August 9th, 1945. Dr. Takashi Nagai picked his way through the rubble of his home in Urakami, the Catholic district of Nagasaki, Japan. He had been at the hospital when the bomb fell, but his wife, Midori, had been at home.
Amidst the ruins, he found her skeleton. In her hand was her rosary, melted into a lump of metal. She was among the tens of thousands of people—eight thousand of them Catholic—who died in the blast.
Nagai was born in 1908 in rural Japan. His father was a Western-educated doctor and both his parents were from samurai families. He was raised in the Shinto religion but had drifted into atheism by the time he started medical school in 1928.
But his mother’s death in 1930 and the writings of Christian scientist Blaise Pascal led him to question his atheism. The final nudge came when he lodged with the Moriyama family, who were descended from the “hidden Christians” who had passed on the faith in Japan during the centuries of persecution.
Among them, Nagai was immersed in the everyday life of Catholics. He heard the bells of the cathedral; his hosts invited him to Christmas Midnight Mass; their daughter Midori gave him a Catechism and promised to pray for him while he was deployed with the army.
The joyful, steadfast faith of the Moriyamas won him over while the harrowing experiences of war further dismantled his prior unbelief. He was baptized in 1934 and married Midori later that year.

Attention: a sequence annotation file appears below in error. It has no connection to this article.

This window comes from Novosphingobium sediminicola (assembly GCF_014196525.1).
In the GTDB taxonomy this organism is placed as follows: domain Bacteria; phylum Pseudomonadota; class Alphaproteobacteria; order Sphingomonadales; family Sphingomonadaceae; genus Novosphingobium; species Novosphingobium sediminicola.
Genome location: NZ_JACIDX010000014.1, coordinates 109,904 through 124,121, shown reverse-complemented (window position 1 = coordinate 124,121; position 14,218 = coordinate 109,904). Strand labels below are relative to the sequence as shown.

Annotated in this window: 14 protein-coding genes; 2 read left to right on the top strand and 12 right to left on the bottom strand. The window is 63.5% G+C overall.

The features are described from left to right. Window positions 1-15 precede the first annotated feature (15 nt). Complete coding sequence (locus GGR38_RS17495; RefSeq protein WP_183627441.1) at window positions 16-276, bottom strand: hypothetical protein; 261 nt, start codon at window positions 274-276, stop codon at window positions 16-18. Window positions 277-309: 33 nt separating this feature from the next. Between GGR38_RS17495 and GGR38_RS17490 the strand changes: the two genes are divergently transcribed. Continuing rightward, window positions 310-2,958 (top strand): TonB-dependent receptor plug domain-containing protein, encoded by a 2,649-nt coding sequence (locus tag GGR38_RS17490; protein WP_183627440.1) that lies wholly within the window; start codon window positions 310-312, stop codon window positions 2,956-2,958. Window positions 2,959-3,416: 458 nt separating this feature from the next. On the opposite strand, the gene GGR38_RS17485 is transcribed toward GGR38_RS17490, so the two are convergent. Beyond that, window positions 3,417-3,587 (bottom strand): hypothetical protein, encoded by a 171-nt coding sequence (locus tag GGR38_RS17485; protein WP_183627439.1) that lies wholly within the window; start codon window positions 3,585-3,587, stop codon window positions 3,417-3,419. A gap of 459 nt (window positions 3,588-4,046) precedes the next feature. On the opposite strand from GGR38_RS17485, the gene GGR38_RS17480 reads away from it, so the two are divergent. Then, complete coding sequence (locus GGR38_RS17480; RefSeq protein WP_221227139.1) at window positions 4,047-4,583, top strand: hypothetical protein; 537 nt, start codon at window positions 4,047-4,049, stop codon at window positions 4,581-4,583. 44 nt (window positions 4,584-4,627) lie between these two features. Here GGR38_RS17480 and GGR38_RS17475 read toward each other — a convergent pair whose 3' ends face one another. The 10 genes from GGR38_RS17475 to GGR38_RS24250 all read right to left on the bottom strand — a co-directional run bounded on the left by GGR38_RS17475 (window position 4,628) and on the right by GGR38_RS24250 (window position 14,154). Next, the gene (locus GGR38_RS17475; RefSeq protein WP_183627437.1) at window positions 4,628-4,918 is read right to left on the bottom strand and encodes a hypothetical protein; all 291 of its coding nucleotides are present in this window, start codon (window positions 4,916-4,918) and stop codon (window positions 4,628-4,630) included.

He joined the Society of St. Vincent de Paul at his parish and organized teams of doctors to serve remote villages that had none. During those years, he met St. Maximilian Kolbe, who lived for a time in a suburb of the city.
Being a specialist in radiology when such studies were still hazardous, Nagai was already suffering from leukemia when the bomb was dropped in 1945. He was badly wounded in the blast and the radiation worsened his cancer.
Despite his own sufferings, the loss of his wife and home, and the devastation all around him, Nagai rejected bitterness, anger, or vengefulness. Rather, from that day until his death five years later, he became a beacon of hope in a land of despair.
In the direct aftermath of the bombing, he worked tirelessly to save the wounded and suffering.
He restored the bell of the destroyed cathedral of Nagasaki so that it sounded out over the city once again.
He planted cherry trees to bring beauty and joy to the streets. He founded a library for children.
And he picked up his pen and wrote. He wrote of forgiveness, of healing, of hope, of the value of Nagasaki’s sacrifice, of God’s tremendous love shining through even in such dark moments. He wrote thirteen books and many essays. His most famous work, The Bells of Nagasaki, became a bestseller.
He was bedridden for the last three years of his life, living in a hut that he named the “As Yourself” Hermitage—that is, “Love your neighbor as yourself.” His two children, who had been safely evacuated before the bombing, spent those days with him as he studied, sketched, wrote, and received countless visitors.
Dr. Nagai died in 1951, and has taken the first step towards sainthood, having been awarded the title “Servant of God.”